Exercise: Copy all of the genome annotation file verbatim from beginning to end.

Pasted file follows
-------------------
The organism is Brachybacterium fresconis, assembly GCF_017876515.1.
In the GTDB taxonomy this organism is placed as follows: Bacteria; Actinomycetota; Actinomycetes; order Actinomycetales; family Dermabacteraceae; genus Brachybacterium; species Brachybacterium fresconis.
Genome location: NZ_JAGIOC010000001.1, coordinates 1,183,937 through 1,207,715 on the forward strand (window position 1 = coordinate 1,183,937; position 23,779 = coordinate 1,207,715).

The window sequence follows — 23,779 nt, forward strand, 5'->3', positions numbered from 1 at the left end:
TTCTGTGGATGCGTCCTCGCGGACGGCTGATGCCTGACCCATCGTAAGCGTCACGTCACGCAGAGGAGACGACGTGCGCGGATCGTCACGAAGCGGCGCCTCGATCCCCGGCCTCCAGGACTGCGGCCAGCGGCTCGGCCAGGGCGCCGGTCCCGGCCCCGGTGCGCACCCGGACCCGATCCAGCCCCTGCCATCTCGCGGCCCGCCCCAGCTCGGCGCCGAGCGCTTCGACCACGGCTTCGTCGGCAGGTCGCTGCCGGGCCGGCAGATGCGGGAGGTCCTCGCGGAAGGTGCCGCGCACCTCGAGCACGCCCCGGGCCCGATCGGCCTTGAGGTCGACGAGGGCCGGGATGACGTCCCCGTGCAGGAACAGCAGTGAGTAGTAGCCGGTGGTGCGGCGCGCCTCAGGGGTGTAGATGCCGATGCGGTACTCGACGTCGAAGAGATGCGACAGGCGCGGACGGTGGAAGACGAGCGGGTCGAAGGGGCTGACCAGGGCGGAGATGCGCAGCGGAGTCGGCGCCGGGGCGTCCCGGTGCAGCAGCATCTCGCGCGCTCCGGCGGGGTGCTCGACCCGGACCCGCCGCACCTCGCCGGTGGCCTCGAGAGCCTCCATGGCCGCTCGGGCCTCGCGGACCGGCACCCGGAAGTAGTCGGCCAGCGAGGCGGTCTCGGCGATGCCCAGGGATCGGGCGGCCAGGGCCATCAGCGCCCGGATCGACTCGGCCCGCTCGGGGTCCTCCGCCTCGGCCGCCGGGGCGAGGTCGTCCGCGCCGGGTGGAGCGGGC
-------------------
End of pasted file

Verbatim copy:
The organism is Brachybacterium fresconis, assembly GCF_017876515.1.
In the GTDB taxonomy this organism is placed as follows: Bacteria; Actinomycetota; Actinomycetes; order Actinomycetales; family Dermabacteraceae; genus Brachybacterium; species Brachybacterium fresconis.
Genome location: NZ_JAGIOC010000001.1, coordinates 1,183,937 through 1,207,715 on the forward strand (window position 1 = coordinate 1,183,937; position 23,779 = coordinate 1,207,715).

The window sequence follows — 23,779 nt, forward strand, 5'->3', positions numbered from 1 at the left end:
TTCTGTGGATGCGTCCTCGCGGACGGCTGATGCCTGACCCATCGTAAGCGTCACGTCACGCAGAGGAGACGACGTGCGCGGATCGTCACGAAGCGGCGCCTCGATCCCCGGCCTCCAGGACTGCGGCCAGCGGCTCGGCCAGGGCGCCGGTCCCGGCCCCGGTGCGCACCCGGACCCGATCCAGCCCCTGCCATCTCGCGGCCCGCCCCAGCTCGGCGCCGAGCGCTTCGACCACGGCTTCGTCGGCAGGTCGCTGCCGGGCCGGCAGATGCGGGAGGTCCTCGCGGAAGGTGCCGCGCACCTCGAGCACGCCCCGGGCCCGATCGGCCTTGAGGTCGACGAGGGCCGGGATGACGTCCCCGTGCAGGAACAGCAGTGAGTAGTAGCCGGTGGTGCGGCGCGCCTCAGGGGTGTAGATGCCGATGCGGTACTCGACGTCGAAGAGATGCGACAGGCGCGGACGGTGGAAGACGAGCGGGTCGAAGGGGCTGACCAGGGCGGAGATGCGCAGCGGAGTCGGCGCCGGGGCGTCCCGGTGCAGCAGCATCTCGCGCGCTCCGGCGGGGTGCTCGACCCGGACCCGCCGCACCTCGCCGGTGGCCTCGAGAGCCTCCATGGCCGCTCGGGCCTCGCGGACCGGCACCCGGAAGTAGTCGGCCAGCGAGGCGGTCTCGGCGATGCCCAGGGATCGGGCGGCCAGGGCCATCAGCGCCCGGATCGACTCGGCCCGCTCGGGGTCCTCCGCCTCGGCCGCCGGGGCGAGGTCGTCCGCGCCGGGTGGAGCGGGC